A pair of U.S. Navy Grumman F-14A Tomcat aircraft from Fighter Squadron VF-211 Fighting Checkmates in flight over Iraq in 2003/Department of Defense

Since the sequel to the 1986 action flick (and wildly successful Navy recruitment tool) Top Gun, was announced, there's been a lot of speculation on what Top Gun: Maverick will be about when it premieres in June 2020. While the plot is still relatively unclear, we know Tom Cruise will reprise his role as Naval aviator Pete "Maverick" Mitchell, and he'll be joined by a recognizable costar: The iconic F-14 Tomcat.

It looks like the old war plane will be coming out of retirement for more than just a cameo. A number of recently surfaced photos show an F-14 Tomcat aboard the USS Theodore Roosevelt, alongside Cruise and members of the film's production crew, the Drive's Tyler Rogoway first reported earlier this week.

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Honorary Chief Petty Officer Bill Cosby, hospital corpsman, delivers remarks during his pinning ceremony at the U.S. Navy Memorial in Washington, D.C. in 2011. (U.S. Navy/ Petty Officer 2nd Class Kevin O'Brien)

Bill Cosby is apparently having no trouble adjusting to his life in prison thanks to his service in the U.S. Navy.

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If you had asked me a month ago if I was a particular fan of helicopters, I would have rolled my eyes. But that was before I saw this cool-as-hell send-off video for the 4-6 Heavy Attack Reconnaissance Squadron Apache unit.

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Robert O'Neill, the Navy SEAL Team 6 operator who fired the shot that killed Osama Bin Laden during the May 2011 Abbottabad, Pakistan raid, recently signed a movie deal with Universal Studios to base a film on his best-selling biography.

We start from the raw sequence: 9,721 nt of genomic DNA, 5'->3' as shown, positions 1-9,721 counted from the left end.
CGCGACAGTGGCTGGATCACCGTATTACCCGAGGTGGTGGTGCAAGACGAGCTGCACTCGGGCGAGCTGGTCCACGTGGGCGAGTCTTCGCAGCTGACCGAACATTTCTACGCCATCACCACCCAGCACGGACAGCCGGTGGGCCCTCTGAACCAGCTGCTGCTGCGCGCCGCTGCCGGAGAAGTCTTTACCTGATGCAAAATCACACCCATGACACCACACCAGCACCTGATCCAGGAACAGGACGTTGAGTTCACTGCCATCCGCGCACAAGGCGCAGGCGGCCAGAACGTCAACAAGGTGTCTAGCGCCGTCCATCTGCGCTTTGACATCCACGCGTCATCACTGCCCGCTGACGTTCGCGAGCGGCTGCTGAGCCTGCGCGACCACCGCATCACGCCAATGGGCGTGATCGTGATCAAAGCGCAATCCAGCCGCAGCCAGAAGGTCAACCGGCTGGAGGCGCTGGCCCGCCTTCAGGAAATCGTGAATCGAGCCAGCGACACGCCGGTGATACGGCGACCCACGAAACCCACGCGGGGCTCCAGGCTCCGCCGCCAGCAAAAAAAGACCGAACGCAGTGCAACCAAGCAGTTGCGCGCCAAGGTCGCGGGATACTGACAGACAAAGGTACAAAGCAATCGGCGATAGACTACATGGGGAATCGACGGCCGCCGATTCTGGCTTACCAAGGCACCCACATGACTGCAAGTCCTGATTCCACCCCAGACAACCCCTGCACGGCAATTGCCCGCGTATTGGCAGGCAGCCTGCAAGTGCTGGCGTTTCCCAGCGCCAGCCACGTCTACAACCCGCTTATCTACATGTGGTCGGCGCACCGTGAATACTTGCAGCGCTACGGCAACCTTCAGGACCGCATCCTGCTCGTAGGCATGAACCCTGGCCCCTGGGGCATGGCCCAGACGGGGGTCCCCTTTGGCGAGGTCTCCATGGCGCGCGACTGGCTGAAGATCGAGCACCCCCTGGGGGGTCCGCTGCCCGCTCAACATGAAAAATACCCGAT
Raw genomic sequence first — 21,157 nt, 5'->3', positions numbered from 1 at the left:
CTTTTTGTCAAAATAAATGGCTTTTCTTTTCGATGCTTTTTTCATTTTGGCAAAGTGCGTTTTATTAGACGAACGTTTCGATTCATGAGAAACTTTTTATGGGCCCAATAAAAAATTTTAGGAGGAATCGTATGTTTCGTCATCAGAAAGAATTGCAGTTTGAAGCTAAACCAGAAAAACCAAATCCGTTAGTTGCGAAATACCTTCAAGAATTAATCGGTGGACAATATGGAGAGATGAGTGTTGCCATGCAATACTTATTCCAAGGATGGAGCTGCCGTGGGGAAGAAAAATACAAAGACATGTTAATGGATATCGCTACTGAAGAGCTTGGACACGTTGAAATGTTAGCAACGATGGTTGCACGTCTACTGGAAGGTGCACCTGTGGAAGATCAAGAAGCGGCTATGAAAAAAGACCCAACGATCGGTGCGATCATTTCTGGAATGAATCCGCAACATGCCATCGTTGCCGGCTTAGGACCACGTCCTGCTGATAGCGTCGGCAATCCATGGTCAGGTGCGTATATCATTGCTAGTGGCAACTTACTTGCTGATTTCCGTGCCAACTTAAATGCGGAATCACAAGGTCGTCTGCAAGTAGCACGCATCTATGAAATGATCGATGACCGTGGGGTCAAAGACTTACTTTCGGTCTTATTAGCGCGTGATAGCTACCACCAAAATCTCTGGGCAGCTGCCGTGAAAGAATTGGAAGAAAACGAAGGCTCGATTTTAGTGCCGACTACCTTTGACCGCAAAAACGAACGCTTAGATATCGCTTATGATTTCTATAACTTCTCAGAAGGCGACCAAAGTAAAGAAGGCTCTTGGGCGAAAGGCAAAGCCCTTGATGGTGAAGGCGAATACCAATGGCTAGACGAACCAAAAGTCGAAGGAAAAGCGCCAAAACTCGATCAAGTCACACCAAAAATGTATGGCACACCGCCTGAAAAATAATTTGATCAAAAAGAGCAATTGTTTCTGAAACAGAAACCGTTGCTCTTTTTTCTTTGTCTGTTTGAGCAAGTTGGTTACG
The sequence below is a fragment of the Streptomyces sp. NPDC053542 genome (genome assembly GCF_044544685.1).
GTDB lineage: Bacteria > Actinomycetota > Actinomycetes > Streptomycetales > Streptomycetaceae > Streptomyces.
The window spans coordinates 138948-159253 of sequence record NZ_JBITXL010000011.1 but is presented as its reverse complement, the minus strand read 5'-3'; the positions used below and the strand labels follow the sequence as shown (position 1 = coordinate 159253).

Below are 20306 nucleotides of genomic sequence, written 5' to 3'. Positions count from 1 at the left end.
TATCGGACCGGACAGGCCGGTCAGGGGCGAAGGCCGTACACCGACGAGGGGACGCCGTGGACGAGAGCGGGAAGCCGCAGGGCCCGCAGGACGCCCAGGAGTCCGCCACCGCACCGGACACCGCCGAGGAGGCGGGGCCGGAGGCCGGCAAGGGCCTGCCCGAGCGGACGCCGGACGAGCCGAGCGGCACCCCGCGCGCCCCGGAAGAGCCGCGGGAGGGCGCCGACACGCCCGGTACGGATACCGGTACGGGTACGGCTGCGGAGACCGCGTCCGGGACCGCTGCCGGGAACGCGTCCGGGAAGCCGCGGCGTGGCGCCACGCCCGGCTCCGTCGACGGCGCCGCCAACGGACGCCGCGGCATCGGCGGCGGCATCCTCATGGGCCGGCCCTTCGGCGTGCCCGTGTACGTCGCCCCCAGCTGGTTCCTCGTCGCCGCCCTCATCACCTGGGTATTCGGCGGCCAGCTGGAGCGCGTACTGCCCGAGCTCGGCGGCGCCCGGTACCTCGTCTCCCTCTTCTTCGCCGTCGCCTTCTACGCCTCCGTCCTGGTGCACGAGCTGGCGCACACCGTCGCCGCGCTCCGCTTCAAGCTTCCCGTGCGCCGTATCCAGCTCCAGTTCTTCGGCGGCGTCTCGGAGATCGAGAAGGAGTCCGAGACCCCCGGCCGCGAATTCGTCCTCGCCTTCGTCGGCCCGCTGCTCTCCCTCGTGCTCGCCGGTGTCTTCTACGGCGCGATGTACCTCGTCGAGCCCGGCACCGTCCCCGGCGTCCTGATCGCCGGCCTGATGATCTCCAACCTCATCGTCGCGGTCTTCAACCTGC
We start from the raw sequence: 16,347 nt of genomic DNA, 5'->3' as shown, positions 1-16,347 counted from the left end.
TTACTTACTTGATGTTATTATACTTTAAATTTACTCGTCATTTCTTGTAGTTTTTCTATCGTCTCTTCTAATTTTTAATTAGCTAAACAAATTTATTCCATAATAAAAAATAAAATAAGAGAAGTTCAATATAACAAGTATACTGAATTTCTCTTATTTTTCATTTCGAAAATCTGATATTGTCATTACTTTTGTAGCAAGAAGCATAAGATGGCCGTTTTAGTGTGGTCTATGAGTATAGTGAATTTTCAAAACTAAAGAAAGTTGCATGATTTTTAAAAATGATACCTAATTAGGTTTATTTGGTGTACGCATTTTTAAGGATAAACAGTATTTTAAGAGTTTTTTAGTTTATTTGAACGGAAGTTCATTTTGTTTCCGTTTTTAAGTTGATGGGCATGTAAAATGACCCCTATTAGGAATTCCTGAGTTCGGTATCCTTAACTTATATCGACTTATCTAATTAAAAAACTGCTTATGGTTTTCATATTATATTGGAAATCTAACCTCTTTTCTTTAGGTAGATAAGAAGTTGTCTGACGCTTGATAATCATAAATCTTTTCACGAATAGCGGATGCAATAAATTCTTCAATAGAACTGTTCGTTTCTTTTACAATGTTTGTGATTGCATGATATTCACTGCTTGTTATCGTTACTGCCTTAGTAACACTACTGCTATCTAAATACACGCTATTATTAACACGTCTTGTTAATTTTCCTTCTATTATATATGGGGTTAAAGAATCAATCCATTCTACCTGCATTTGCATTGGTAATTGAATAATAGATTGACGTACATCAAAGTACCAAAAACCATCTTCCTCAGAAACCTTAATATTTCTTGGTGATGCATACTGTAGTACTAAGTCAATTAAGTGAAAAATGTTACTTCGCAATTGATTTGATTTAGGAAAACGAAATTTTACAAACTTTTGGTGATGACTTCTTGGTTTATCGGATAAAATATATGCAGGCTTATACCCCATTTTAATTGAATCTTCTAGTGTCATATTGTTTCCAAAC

The rights to the film were obtained by Universal Pictures and Broadway Video, owned by SNL creator Lorne Michaels, Deadline originally reported on Feb. 7. Titled The Operator: Firing the Shots That Killed Osama Bin Laden and My Years as a SEAL Team Warrior, the film is based on O'Neill's biography of the same name.

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The first trailer for Hulu's remake of Joseph Heller's World War II satire Catch-22 just dropped, and it looks like it's going to be the dark, hilarious, and sarcastic war story you've been waiting for.

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Moments before the start of the Battle of Yavin.

Matt Cavanaugh was caught in a holding pattern, as it goes for American military personnel leaving a place like South Korea. He had spent most of 2015 and some of 2016 away from his wife and two young daughters, and he had to wait a few more days before finally returning home to Manitou Springs.

"You're just in a crummy hotel room doing nothing," he says.

So the time was perfect to delve into a new project that had come to mind over the past year: a book comparing modern war with "Star Wars."

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